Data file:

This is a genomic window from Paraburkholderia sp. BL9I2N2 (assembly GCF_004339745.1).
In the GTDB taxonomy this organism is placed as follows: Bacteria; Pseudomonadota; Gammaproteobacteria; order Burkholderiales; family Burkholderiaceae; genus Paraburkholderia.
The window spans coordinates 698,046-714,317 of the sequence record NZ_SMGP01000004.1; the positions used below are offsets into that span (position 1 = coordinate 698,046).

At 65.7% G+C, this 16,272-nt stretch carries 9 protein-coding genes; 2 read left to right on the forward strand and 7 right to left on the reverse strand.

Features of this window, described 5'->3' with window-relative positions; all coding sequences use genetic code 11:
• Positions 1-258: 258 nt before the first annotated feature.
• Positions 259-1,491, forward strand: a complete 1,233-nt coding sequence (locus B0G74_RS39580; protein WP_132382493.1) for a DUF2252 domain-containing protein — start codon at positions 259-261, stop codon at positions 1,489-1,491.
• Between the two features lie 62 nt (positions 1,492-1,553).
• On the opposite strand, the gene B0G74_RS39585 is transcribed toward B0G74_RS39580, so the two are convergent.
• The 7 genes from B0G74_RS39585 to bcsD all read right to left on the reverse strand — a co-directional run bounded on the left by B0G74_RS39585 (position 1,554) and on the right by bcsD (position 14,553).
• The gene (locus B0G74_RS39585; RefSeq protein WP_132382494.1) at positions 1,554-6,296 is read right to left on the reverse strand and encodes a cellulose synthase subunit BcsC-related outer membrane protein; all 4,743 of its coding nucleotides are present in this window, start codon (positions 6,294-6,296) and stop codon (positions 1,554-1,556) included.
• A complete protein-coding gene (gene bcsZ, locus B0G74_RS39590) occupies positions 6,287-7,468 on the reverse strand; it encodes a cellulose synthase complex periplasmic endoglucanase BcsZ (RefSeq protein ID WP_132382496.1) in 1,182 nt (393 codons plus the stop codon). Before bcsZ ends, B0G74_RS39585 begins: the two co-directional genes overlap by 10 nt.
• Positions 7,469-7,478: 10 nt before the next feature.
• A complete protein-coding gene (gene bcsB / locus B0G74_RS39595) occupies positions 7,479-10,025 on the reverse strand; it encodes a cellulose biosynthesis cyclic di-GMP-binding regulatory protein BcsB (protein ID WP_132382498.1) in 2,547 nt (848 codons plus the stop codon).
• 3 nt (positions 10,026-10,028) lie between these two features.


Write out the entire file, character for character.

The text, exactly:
This is a genomic window from Paraburkholderia sp. BL9I2N2 (assembly GCF_004339745.1).
In the GTDB taxonomy this organism is placed as follows: Bacteria; Pseudomonadota; Gammaproteobacteria; order Burkholderiales; family Burkholderiaceae; genus Paraburkholderia.
The window spans coordinates 698,046-714,317 of the sequence record NZ_SMGP01000004.1; the positions used below are offsets into that span (position 1 = coordinate 698,046).

At 65.7% G+C, this 16,272-nt stretch carries 9 protein-coding genes; 2 read left to right on the forward strand and 7 right to left on the reverse strand.

Features of this window, described 5'->3' with window-relative positions; all coding sequences use genetic code 11:
• Positions 1-258: 258 nt before the first annotated feature.
• Positions 259-1,491, forward strand: a complete 1,233-nt coding sequence (locus B0G74_RS39580; protein WP_132382493.1) for a DUF2252 domain-containing protein — start codon at positions 259-261, stop codon at positions 1,489-1,491.
• Between the two features lie 62 nt (positions 1,492-1,553).
• On the opposite strand, the gene B0G74_RS39585 is transcribed toward B0G74_RS39580, so the two are convergent.
• The 7 genes from B0G74_RS39585 to bcsD all read right to left on the reverse strand — a co-directional run bounded on the left by B0G74_RS39585 (position 1,554) and on the right by bcsD (position 14,553).
• The gene (locus B0G74_RS39585; RefSeq protein WP_132382494.1) at positions 1,554-6,296 is read right to left on the reverse strand and encodes a cellulose synthase subunit BcsC-related outer membrane protein; all 4,743 of its coding nucleotides are present in this window, start codon (positions 6,294-6,296) and stop codon (positions 1,554-1,556) included.
• A complete protein-coding gene (gene bcsZ, locus B0G74_RS39590) occupies positions 6,287-7,468 on the reverse strand; it encodes a cellulose synthase complex periplasmic endoglucanase BcsZ (RefSeq protein ID WP_132382496.1) in 1,182 nt (393 codons plus the stop codon). Before bcsZ ends, B0G74_RS39585 begins: the two co-directional genes overlap by 10 nt.
• Positions 7,469-7,478: 10 nt before the next feature.
• A complete protein-coding gene (gene bcsB / locus B0G74_RS39595) occupies positions 7,479-10,025 on the reverse strand; it encodes a cellulose biosynthesis cyclic di-GMP-binding regulatory protein BcsB (protein ID WP_132382498.1) in 2,547 nt (848 codons plus the stop codon).
• 3 nt (positions 10,026-10,028) lie between these two features.